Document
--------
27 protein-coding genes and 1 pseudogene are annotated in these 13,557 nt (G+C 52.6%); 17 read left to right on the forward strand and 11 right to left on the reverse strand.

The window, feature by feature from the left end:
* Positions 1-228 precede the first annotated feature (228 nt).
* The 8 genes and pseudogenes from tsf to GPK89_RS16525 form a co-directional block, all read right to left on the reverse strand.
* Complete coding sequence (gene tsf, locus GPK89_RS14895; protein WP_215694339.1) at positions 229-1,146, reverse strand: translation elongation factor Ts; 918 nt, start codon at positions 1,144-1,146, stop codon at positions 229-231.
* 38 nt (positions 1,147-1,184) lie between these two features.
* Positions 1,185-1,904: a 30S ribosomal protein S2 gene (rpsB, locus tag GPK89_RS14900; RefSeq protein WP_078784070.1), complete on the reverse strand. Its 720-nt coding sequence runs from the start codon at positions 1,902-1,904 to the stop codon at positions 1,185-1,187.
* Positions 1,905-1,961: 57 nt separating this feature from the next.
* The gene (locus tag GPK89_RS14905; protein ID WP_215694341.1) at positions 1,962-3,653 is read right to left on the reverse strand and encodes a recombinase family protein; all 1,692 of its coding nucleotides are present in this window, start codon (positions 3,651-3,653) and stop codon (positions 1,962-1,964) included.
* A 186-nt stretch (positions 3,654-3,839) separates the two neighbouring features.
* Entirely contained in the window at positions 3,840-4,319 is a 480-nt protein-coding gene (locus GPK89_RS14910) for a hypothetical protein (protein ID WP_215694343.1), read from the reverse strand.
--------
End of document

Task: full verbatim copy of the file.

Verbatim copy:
27 protein-coding genes and 1 pseudogene are annotated in these 13,557 nt (G+C 52.6%); 17 read left to right on the forward strand and 11 right to left on the reverse strand.

The window, feature by feature from the left end:
* Positions 1-228 precede the first annotated feature (228 nt).
* The 8 genes and pseudogenes from tsf to GPK89_RS16525 form a co-directional block, all read right to left on the reverse strand.
* Complete coding sequence (gene tsf, locus GPK89_RS14895; protein WP_215694339.1) at positions 229-1,146, reverse strand: translation elongation factor Ts; 918 nt, start codon at positions 1,144-1,146, stop codon at positions 229-231.
* 38 nt (positions 1,147-1,184) lie between these two features.
* Positions 1,185-1,904: a 30S ribosomal protein S2 gene (rpsB, locus tag GPK89_RS14900; RefSeq protein WP_078784070.1), complete on the reverse strand. Its 720-nt coding sequence runs from the start codon at positions 1,902-1,904 to the stop codon at positions 1,185-1,187.
* Positions 1,905-1,961: 57 nt separating this feature from the next.
* The gene (locus tag GPK89_RS14905; protein ID WP_215694341.1) at positions 1,962-3,653 is read right to left on the reverse strand and encodes a recombinase family protein; all 1,692 of its coding nucleotides are present in this window, start codon (positions 3,651-3,653) and stop codon (positions 1,962-1,964) included.
* A 186-nt stretch (positions 3,654-3,839) separates the two neighbouring features.
* Entirely contained in the window at positions 3,840-4,319 is a 480-nt protein-coding gene (locus GPK89_RS14910) for a hypothetical protein (protein ID WP_215694343.1), read from the reverse strand.